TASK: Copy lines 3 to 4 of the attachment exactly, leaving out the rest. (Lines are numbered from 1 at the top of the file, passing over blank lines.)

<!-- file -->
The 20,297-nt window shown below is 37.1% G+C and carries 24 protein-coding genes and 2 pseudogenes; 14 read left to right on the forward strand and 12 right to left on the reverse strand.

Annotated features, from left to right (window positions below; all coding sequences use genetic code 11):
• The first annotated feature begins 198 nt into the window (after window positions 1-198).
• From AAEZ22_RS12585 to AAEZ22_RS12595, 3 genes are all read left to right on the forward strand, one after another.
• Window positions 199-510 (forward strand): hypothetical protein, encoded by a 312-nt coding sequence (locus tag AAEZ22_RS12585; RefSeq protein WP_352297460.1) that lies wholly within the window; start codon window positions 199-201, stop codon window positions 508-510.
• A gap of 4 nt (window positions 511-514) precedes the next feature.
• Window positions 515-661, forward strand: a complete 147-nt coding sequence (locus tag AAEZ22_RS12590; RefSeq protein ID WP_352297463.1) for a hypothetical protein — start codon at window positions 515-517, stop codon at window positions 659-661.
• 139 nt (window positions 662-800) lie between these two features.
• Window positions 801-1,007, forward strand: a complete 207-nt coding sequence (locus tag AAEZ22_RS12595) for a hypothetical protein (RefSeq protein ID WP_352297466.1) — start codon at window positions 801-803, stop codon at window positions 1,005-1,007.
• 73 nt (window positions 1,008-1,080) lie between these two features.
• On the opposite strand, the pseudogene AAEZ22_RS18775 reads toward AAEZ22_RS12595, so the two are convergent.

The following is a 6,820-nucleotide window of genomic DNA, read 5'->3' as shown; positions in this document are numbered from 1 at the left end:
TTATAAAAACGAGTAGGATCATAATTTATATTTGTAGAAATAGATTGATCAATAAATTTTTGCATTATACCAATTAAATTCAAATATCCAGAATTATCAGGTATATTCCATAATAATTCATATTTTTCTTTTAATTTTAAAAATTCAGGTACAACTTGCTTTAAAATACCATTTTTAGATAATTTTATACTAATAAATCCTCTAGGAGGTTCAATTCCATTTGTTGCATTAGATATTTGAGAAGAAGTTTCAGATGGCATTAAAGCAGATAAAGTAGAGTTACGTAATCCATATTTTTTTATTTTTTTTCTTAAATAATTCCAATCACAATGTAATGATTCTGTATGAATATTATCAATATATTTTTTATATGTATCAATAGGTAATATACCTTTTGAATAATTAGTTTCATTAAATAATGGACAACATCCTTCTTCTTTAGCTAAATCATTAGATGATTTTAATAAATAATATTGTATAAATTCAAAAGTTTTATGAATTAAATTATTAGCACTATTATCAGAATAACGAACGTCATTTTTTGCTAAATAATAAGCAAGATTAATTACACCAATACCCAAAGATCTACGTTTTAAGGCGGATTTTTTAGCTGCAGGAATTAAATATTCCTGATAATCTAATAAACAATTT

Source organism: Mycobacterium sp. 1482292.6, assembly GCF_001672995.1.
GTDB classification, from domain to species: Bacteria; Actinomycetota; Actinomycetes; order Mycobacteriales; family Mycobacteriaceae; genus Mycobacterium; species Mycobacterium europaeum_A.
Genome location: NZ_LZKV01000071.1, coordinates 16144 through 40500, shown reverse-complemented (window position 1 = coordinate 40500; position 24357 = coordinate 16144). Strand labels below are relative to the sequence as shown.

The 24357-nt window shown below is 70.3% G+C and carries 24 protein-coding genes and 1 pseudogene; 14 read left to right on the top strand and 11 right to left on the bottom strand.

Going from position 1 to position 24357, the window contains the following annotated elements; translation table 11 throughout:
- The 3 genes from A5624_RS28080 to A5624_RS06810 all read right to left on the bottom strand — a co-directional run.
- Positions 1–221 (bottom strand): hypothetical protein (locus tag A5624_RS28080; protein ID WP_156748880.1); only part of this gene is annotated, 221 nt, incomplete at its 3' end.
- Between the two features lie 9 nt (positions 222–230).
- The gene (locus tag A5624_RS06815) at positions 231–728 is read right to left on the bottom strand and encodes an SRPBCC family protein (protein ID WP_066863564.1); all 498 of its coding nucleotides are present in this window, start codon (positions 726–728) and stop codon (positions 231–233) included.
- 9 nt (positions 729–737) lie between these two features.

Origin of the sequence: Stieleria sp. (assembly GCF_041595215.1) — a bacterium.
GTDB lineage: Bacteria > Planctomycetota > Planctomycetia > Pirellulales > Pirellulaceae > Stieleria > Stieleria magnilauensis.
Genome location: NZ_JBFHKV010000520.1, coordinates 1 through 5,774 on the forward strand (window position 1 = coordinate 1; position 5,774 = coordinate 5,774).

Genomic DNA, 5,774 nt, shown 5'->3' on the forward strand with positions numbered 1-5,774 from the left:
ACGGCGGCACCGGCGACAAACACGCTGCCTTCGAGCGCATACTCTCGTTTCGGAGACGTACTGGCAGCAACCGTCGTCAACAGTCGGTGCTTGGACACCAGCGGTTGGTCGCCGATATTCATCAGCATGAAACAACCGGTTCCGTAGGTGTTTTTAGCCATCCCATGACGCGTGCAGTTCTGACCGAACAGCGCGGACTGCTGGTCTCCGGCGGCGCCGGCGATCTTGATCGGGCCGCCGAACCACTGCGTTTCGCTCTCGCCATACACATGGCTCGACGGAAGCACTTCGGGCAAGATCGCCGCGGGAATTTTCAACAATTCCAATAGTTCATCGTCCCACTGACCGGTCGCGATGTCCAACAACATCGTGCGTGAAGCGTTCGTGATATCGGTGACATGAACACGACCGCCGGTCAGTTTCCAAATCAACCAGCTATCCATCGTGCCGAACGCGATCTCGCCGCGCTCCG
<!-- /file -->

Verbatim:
• The first annotated feature begins 198 nt into the window (after window positions 1-198).
• From AAEZ22_RS12585 to AAEZ22_RS12595, 3 genes are all read left to right on the forward strand, one after another.